Featured Treatment Areas
Blood Vessel Disorder Treatments
Mass General offers minimally invasive, image-guided treatments for many types of blood vessel disorders. Learn more about these interventional radiology treatments.
Endovenous Thermal Ablation (EVTA)
Mass General offers interventional radiology services such as endovenous thermal ablation (EVTA), which is a minimally invasive, image-guided treatment for varicose veins.
Fireman Vascular Center
Mass General Vein Care
Mass General Vein Care provides expert vein care to patients with cosmetic and non-cosmetic venous disease, including varicose veins and spider veins. Consultation and services are available in Boston, Waltham, Stoneham, and Danvers.
Fireman Vascular Center
Venous Disease Program
Physicians at the Venous Disease Program at the Massachusetts General Hospital Fireman Vascular Center use novel endovenous minimally invasive and endovascular surgical interventions, as well as lifestyle modification strategies to diagnose and treat patients with deep vein thrombosis (DVT), varicose veins and other venous disorders.
What are varicose veins?
Varicose veins are enlarged, twisted veins. They can happen anywhere in the body. But they are more common in the legs.
Varicose veins are not considered a serious health problem. But they can be uncomfortable and can lead to more serious problems. And because they may be very noticeable, they may cause people to feel uncomfortable or embarrassed.
Spider veins, a milder type of varicose veins, are smaller than varicose veins and often look like a sunburst or "spider web." They are red or blue in color and are often found on the face and legs, just under the skin.
What causes varicose veins?
Varicose veins are caused by increased blood pressure in the veins. They can occur in the veins near the surface of the skin.
The blood moves towards the heart by one-way valves in the veins. When the valves become weakened or damaged, blood can collect (pool) in the veins. This causes the veins to become enlarged. Sitting or standing for a long time can cause blood to pool in the leg veins. This increases the pressure in the veins. The veins can stretch from the increased pressure. This may weaken the walls of the veins and damage the valves.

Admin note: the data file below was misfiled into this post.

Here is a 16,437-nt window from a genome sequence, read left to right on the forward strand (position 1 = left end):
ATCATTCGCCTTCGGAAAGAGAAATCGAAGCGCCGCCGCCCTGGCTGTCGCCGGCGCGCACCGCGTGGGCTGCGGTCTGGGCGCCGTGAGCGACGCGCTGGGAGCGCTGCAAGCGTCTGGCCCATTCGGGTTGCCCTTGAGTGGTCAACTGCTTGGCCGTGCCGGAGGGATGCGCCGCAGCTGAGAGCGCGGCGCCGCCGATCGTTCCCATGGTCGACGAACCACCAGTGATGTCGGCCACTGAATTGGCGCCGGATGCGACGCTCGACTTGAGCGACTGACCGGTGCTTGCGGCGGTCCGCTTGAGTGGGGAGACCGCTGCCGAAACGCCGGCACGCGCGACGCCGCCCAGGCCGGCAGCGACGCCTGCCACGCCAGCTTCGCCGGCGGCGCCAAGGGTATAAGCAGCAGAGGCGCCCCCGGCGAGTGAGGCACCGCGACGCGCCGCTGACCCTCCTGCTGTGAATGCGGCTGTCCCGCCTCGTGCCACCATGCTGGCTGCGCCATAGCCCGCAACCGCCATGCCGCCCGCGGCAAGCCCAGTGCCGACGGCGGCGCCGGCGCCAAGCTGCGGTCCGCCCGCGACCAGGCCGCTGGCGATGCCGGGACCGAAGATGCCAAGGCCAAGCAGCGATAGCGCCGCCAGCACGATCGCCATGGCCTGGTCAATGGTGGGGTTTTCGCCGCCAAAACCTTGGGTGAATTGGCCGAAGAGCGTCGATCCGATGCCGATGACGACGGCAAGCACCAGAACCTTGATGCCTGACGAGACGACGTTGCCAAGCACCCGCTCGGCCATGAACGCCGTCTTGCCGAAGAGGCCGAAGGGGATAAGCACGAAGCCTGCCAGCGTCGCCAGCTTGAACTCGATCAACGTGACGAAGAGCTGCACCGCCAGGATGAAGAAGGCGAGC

Who is at risk for varicose veins?
You are at risk for varicose veins if you:
Are overweight or obese
Are older in age
Have a family history of the condition
Are a woman
Are not physically active
Have had a leg injury
Use birth control pills (oral contraceptives) or hormone replacement
What are the symptoms of varicose veins?
The most common symptoms of varicose veins are:
Color changes in the skin
Sores on the legs (leg ulcers)
Sensations in the legs, such as a heavy feeling, burning, or aching
Over time, severe varicose veins may lead to long-term mild swelling. That can result in more serious skin and tissue problems. These include ulcers and nonhealing sores.
The symptoms of varicose veins may look like other health problems. Always talk with your healthcare provider for a diagnosis.
How are varicose veins diagnosed?
Your healthcare provider will ask about your health history and do a physical exam. You may also need a duplex ultrasound. This test is a type of ultrasound that checks blood flow and the structure of the leg veins. Duplex means 2 kinds of ultrasound are used.
How are varicose veins treated?
Treatment will depend on your symptoms, age, and general health. It will also depend on how severe the condition is.